Colleges and universities are supposed to be learning organizations. But, apparently, they aren't doing enough learning themselves -- at least not among their staff and faculty.
According to Gallup surveys, college and university employees rank right around the bottom-quartile on "learn and grow" measures compared with other employees in the U.S. This is a tragic irony for the very workplaces whose primary mission is, well, learning and development.
Specifically, only four out of 10 higher education staff and faculty strongly agree that in the past year they've had opportunities at work to learn and grow. And even fewer strongly agree that someone at work has discussed their progress in the last six months or that someone at work encourages their development.
Comparatively, there are many organizations outside the field of higher education where seven in 10 employees strongly agree that they have opportunities to learn and grow at work and that they have someone who encourages their development and progress.
If higher education's mission focuses on providing learning and growth for students, then we ought to care deeply and reflect seriously on the fact that staff and faculty are suffering on these dimensions.
Colleges Are Not Scoring High on Developing Students, Either
The truth is that few colleges and universities have paid careful attention to critical organizational health aspects such as the engagement, well-being and professional development of their own employees. As an industry, higher education is one of the last to recognize and embrace this type of employee development.
Some might argue that colleges and universities don't spend much time focusing on staff and faculty learning and growth because they are so invested in the learning and growth of students. But the learning and growth of staff and faculty directly correlate with the learning and growth of students. And there is, unfortunately, poor evidence of student learning and growth occurring in colleges, too.
According to the book Academically Adrift: Limited Learning on College Campuses, there is little evidence to support the assertion that higher education has made a profound impact on making students better critical thinkers, for example. And according to Gallup's surveys of college graduates, only 22% strongly agree they had a mentor who encouraged their goals and dreams and only 27% strongly agree they had a professor who cared about them personally during college.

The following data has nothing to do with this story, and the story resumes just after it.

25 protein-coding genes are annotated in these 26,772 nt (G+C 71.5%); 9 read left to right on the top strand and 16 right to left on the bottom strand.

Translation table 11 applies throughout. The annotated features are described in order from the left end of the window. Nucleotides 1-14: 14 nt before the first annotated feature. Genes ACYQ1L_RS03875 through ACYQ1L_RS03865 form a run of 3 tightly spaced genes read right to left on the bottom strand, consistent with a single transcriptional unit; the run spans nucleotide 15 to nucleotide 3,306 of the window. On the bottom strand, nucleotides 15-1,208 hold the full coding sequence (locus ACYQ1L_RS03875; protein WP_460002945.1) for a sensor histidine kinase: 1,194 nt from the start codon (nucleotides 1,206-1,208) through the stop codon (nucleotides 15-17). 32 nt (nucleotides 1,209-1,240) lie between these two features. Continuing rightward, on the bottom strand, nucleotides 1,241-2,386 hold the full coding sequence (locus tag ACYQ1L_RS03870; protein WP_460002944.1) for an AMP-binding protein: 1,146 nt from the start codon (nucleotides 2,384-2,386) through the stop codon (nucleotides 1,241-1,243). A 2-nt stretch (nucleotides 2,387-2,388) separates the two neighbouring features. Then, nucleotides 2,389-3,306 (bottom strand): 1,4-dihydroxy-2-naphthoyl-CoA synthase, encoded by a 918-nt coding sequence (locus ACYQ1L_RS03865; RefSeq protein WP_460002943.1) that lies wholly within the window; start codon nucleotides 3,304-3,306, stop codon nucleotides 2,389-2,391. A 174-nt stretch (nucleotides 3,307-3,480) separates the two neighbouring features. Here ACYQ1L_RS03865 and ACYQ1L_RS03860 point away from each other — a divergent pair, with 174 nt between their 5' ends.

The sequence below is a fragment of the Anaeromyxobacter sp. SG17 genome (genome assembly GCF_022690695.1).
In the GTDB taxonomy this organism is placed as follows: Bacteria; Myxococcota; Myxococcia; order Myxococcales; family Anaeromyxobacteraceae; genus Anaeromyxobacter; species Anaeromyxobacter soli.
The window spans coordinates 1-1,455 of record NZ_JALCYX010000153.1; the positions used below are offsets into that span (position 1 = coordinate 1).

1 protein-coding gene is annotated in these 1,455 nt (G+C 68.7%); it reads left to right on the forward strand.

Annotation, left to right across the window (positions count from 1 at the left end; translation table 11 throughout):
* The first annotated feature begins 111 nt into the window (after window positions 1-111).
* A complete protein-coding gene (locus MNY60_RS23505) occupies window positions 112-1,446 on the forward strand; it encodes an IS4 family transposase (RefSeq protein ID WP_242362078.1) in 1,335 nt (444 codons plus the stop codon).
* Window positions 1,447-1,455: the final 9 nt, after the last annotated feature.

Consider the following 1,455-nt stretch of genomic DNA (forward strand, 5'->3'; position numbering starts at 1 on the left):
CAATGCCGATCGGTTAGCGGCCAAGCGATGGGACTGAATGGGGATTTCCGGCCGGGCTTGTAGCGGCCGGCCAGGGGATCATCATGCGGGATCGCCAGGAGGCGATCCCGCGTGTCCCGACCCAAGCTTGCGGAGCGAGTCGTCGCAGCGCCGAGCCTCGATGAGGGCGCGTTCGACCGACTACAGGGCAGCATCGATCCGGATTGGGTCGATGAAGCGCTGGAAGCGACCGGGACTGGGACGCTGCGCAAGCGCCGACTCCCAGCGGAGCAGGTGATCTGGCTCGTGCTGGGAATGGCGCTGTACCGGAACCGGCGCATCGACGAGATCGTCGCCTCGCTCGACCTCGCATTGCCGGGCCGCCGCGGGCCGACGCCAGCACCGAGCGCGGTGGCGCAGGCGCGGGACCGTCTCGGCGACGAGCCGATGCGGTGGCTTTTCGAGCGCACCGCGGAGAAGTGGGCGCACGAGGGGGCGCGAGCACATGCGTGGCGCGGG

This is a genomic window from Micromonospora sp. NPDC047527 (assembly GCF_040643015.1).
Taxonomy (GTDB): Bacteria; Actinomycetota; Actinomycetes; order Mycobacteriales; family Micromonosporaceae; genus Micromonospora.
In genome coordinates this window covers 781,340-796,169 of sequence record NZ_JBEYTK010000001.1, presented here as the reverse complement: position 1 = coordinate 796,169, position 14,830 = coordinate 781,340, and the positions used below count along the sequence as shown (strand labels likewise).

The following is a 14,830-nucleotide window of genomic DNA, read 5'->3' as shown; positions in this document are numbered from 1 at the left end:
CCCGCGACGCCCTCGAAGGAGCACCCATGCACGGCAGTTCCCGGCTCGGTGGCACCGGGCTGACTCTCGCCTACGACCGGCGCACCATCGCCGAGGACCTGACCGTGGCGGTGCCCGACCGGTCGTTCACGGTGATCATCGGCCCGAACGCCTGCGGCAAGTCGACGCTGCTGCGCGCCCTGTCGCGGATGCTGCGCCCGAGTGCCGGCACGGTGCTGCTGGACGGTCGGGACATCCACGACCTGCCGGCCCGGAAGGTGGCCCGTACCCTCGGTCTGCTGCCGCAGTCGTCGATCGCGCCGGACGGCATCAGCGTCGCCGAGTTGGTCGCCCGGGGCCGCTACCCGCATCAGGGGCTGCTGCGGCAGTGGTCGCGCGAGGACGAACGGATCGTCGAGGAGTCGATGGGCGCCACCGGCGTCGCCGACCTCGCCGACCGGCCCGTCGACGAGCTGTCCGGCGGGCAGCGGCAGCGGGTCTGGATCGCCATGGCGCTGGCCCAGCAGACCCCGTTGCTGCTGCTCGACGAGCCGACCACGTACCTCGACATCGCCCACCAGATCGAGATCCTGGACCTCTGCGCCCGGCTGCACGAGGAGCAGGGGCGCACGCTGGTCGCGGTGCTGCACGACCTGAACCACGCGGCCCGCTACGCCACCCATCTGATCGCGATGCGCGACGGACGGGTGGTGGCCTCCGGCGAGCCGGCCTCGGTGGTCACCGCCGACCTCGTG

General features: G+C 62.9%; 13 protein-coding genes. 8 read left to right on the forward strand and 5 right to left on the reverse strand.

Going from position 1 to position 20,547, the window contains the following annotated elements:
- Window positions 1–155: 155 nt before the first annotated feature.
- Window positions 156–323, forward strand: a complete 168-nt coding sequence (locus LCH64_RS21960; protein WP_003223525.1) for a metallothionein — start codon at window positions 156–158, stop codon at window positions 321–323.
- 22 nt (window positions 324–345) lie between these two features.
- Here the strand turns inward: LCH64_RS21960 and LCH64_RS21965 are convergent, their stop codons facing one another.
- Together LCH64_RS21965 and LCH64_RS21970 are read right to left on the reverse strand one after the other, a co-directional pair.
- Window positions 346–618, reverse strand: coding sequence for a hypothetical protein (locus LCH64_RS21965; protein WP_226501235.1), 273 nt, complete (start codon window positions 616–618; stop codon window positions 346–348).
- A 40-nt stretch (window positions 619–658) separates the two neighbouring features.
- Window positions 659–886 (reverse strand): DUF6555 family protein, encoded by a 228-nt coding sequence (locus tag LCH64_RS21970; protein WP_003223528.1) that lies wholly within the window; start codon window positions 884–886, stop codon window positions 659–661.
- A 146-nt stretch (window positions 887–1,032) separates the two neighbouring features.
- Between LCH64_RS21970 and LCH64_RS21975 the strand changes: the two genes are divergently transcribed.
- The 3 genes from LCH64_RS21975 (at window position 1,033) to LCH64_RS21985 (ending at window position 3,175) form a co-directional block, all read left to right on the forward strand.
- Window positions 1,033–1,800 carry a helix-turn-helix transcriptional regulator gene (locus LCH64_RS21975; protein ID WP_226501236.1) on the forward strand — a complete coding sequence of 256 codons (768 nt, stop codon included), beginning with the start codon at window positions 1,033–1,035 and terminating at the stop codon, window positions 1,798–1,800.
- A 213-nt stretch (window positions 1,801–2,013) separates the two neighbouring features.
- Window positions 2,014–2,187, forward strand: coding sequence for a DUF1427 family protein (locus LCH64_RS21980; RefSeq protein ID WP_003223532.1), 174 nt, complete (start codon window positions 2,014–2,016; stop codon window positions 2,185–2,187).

So, higher education isn't exactly getting an A on these learning and development measures for students or graduates, either. Focusing on the learning and growth of staff and faculty will most certainly help boost student learning and growth. Further, great strides can be made by valuing and measuring this learning and growth for all the key constituents in higher education -- students and employees, especially.
Currently, though, higher education is an industry that has largely ignored measures of outcomes for students and alumni and, for that matter, staff and faculty. This is evidenced by the fact that there are virtually no student, employee, or alumni consumer-based ratings of satisfaction or quality outcomes for colleges and universities.
The one small exception to this is the annual Chronicle of Higher Education Great Colleges to Work for survey that 232 colleges and universities participated in during 2017. These 232 institutions represent less than 5% of the total 4,724 degree-granting institutions in the U.S.
In every other industry -- from restaurants and Uber rides to airlines and hospitals -- consumer-based ratings from customers, employees and patients are major components of how performance is evaluated and services are ultimately improved.
As higher education faces a number of daunting challenges heading into 2018, one of the most important investments (of time, not money!) it can make will be in that of its own staff and faculty. By placing more value and emphasis on their learning and growth, higher education will make rapid improvements in the learning and growth of its students, the communities that colleges serve, and our nation as a whole.